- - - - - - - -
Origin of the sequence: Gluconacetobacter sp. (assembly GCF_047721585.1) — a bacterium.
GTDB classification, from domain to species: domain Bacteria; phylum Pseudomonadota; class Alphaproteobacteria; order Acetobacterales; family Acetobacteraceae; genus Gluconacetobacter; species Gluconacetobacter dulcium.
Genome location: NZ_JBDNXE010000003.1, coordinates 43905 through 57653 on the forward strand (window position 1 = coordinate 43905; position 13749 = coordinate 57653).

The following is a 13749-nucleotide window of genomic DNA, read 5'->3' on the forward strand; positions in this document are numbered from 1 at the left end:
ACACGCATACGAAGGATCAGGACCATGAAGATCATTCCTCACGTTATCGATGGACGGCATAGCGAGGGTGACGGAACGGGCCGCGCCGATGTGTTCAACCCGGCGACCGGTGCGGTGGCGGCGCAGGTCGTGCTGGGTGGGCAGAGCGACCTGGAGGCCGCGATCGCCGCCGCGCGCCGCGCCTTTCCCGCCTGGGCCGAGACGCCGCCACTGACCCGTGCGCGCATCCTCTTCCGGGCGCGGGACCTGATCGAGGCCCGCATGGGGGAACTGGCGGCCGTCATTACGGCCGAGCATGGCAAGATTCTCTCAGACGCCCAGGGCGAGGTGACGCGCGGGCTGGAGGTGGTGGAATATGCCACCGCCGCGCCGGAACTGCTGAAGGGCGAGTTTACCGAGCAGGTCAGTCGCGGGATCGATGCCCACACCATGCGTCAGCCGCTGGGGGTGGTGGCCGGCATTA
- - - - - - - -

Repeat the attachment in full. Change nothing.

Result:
Origin of the sequence: Gluconacetobacter sp. (assembly GCF_047721585.1) — a bacterium.
GTDB classification, from domain to species: domain Bacteria; phylum Pseudomonadota; class Alphaproteobacteria; order Acetobacterales; family Acetobacteraceae; genus Gluconacetobacter; species Gluconacetobacter dulcium.
Genome location: NZ_JBDNXE010000003.1, coordinates 43905 through 57653 on the forward strand (window position 1 = coordinate 43905; position 13749 = coordinate 57653).

The following is a 13749-nucleotide window of genomic DNA, read 5'->3' on the forward strand; positions in this document are numbered from 1 at the left end:
ACACGCATACGAAGGATCAGGACCATGAAGATCATTCCTCACGTTATCGATGGACGGCATAGCGAGGGTGACGGAACGGGCCGCGCCGATGTGTTCAACCCGGCGACCGGTGCGGTGGCGGCGCAGGTCGTGCTGGGTGGGCAGAGCGACCTGGAGGCCGCGATCGCCGCCGCGCGCCGCGCCTTTCCCGCCTGGGCCGAGACGCCGCCACTGACCCGTGCGCGCATCCTCTTCCGGGCGCGGGACCTGATCGAGGCCCGCATGGGGGAACTGGCGGCCGTCATTACGGCCGAGCATGGCAAGATTCTCTCAGACGCCCAGGGCGAGGTGACGCGCGGGCTGGAGGTGGTGGAATATGCCACCGCCGCGCCGGAACTGCTGAAGGGCGAGTTTACCGAGCAGGTCAGTCGCGGGATCGATGCCCACACCATGCGTCAGCCGCTGGGGGTGGTGGCCGGCATTA